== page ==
Lipschitz Continuous Allocations for Optimization Games

Authors Soh Kumabe, Yuichi Yoshida

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Soh Kumabe
  • CyberAgent, Tokyo, Japan
Yuichi Yoshida
  • National Institute of Informatics, Tokyo, Japan

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Soh Kumabe and Yuichi Yoshida. Lipschitz Continuous Allocations for Optimization Games. In 51st International Colloquium on Automata, Languages, and Programming (ICALP 2024). Leibniz International Proceedings in Informatics (LIPIcs), Volume 297, pp. 102:1-102:16, Schloss Dagstuhl – Leibniz-Zentrum für Informatik (2024)


In cooperative game theory, the primary focus is the equitable allocation of payoffs or costs among agents. However, in the practical applications of cooperative games, accurately representing games is challenging. In such cases, using an allocation method sensitive to small perturbations in the game can lead to various problems, including dissatisfaction among agents and the potential for manipulation by agents seeking to maximize their own benefits. Therefore, the allocation method must be robust against game perturbations. In this study, we explore optimization games, in which the value of the characteristic function is provided as the optimal value of an optimization problem. To assess the robustness of the allocation methods, we use the Lipschitz constant, which quantifies the extent of change in the allocation vector in response to a unit perturbation in the weight vector of the underlying problem. Thereafter, we provide an algorithm for the matching game that returns an allocation belonging to the (1/2-ε)-approximate core with Lipschitz constant O(ε^{-1}). Additionally, we provide an algorithm for a minimum spanning tree game that returns an allocation belonging to the 4-approximate core with a constant Lipschitz constant. The Shapley value is a popular allocation that satisfies several desirable properties. Therefore, we investigate the robustness of the Shapley value. We demonstrate that the Lipschitz constant of the Shapley value for the minimum spanning tree is constant, whereas that for the matching game is Ω(log n), where n denotes the number of vertices.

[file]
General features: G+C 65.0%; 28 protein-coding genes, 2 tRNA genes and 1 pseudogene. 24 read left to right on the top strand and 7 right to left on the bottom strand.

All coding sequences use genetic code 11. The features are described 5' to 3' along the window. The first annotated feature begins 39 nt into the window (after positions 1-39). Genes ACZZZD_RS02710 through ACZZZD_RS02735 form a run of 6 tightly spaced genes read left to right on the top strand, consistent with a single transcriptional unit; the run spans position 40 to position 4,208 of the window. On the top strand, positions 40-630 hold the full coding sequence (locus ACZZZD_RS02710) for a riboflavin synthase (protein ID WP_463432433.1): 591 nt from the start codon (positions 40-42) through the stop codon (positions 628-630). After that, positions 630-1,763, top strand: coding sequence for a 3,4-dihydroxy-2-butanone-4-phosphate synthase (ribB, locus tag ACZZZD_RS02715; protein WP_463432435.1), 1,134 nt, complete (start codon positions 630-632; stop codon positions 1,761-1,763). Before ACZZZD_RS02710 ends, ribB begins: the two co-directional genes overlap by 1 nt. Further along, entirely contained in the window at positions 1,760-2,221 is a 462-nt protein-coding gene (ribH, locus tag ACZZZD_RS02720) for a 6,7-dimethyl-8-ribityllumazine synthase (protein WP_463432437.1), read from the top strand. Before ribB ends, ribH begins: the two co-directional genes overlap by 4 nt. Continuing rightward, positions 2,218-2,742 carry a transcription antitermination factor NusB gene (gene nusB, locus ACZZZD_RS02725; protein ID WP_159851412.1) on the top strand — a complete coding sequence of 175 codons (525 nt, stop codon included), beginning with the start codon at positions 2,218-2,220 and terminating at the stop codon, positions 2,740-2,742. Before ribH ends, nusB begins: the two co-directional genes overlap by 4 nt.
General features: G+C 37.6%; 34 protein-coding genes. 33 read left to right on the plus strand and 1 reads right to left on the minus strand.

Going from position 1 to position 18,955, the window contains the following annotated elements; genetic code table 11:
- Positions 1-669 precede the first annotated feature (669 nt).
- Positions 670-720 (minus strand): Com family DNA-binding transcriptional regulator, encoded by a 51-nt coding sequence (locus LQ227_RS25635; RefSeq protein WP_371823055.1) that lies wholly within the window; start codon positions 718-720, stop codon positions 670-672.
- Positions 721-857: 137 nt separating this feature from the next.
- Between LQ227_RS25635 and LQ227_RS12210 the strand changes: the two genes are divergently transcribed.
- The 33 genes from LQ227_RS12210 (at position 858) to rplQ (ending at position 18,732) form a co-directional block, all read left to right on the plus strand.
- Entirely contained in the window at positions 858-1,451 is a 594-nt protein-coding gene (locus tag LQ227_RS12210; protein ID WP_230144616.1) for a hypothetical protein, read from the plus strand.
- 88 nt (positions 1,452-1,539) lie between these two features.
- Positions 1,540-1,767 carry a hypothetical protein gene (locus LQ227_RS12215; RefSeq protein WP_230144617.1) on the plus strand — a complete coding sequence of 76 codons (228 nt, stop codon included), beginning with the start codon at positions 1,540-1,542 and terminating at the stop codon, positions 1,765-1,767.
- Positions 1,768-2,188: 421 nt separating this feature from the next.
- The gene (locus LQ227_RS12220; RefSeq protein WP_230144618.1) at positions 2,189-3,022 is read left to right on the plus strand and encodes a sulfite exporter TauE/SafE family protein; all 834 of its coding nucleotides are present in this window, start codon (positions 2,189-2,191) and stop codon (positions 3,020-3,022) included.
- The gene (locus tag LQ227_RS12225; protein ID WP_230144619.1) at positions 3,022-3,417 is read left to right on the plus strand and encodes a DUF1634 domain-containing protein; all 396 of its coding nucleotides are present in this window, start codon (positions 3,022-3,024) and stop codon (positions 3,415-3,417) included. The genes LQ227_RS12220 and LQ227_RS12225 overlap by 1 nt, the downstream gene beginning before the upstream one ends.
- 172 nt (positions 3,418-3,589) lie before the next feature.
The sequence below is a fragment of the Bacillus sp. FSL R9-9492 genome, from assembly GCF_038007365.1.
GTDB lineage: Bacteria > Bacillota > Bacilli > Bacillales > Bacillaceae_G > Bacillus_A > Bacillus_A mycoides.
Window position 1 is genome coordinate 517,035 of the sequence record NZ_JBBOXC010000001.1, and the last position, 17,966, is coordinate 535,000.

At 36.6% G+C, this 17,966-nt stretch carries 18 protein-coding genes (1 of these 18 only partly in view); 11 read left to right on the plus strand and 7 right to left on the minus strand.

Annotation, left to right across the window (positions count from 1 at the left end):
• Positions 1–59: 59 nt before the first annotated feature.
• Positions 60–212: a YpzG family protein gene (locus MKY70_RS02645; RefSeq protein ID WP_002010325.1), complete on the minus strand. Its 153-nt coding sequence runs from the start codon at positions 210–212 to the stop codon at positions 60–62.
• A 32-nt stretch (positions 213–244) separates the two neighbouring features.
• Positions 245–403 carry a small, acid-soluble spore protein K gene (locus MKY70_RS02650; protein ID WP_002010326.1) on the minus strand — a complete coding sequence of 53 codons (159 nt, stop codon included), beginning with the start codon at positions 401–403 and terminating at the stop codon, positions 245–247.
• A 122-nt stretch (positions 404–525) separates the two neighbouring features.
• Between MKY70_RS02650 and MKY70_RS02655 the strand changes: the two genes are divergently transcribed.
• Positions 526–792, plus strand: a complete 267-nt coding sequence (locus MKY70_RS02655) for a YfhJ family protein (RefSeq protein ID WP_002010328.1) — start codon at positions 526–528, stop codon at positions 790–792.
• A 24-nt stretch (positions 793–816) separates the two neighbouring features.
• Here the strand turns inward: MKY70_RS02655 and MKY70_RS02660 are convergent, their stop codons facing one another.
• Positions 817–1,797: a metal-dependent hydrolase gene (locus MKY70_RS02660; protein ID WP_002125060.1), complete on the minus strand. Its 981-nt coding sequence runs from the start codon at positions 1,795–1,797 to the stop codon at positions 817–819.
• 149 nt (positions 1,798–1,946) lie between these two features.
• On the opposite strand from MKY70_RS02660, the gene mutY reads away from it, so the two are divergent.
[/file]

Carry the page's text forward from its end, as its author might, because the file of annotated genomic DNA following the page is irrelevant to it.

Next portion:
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ACM Subject Classification
  • Mathematics of computing → Approximation algorithms
  • Cooperative Games
  • Lipschitz Continuity


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